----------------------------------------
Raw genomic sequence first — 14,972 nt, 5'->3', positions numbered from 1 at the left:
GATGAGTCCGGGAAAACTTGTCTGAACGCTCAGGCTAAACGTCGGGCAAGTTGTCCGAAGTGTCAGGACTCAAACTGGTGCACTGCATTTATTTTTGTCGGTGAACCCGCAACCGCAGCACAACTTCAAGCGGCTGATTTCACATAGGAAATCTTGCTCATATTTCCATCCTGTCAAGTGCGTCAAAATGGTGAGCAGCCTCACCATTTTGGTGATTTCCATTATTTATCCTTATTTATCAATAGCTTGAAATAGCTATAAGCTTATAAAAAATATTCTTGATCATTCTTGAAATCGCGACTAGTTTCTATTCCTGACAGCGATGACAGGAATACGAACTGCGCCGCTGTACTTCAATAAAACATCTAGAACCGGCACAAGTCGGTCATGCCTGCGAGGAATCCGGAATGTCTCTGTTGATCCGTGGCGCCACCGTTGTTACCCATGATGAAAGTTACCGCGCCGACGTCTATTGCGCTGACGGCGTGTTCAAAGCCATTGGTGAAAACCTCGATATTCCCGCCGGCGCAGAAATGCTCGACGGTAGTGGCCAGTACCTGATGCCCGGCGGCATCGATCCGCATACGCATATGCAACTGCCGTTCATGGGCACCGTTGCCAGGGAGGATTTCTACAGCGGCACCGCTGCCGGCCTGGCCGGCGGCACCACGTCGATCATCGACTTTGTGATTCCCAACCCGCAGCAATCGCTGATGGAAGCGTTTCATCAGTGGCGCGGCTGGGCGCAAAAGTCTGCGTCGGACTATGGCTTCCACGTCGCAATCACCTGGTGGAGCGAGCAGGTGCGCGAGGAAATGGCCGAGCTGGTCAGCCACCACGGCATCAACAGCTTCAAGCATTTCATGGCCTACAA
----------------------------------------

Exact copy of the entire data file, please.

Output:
Raw genomic sequence first — 14,972 nt, 5'->3', positions numbered from 1 at the left:
GATGAGTCCGGGAAAACTTGTCTGAACGCTCAGGCTAAACGTCGGGCAAGTTGTCCGAAGTGTCAGGACTCAAACTGGTGCACTGCATTTATTTTTGTCGGTGAACCCGCAACCGCAGCACAACTTCAAGCGGCTGATTTCACATAGGAAATCTTGCTCATATTTCCATCCTGTCAAGTGCGTCAAAATGGTGAGCAGCCTCACCATTTTGGTGATTTCCATTATTTATCCTTATTTATCAATAGCTTGAAATAGCTATAAGCTTATAAAAAATATTCTTGATCATTCTTGAAATCGCGACTAGTTTCTATTCCTGACAGCGATGACAGGAATACGAACTGCGCCGCTGTACTTCAATAAAACATCTAGAACCGGCACAAGTCGGTCATGCCTGCGAGGAATCCGGAATGTCTCTGTTGATCCGTGGCGCCACCGTTGTTACCCATGATGAAAGTTACCGCGCCGACGTCTATTGCGCTGACGGCGTGTTCAAAGCCATTGGTGAAAACCTCGATATTCCCGCCGGCGCAGAAATGCTCGACGGTAGTGGCCAGTACCTGATGCCCGGCGGCATCGATCCGCATACGCATATGCAACTGCCGTTCATGGGCACCGTTGCCAGGGAGGATTTCTACAGCGGCACCGCTGCCGGCCTGGCCGGCGGCACCACGTCGATCATCGACTTTGTGATTCCCAACCCGCAGCAATCGCTGATGGAAGCGTTTCATCAGTGGCGCGGCTGGGCGCAAAAGTCTGCGTCGGACTATGGCTTCCACGTCGCAATCACCTGGTGGAGCGAGCAGGTGCGCGAGGAAATGGCCGAGCTGGTCAGCCACCACGGCATCAACAGCTTCAAGCATTTCATGGCCTACAA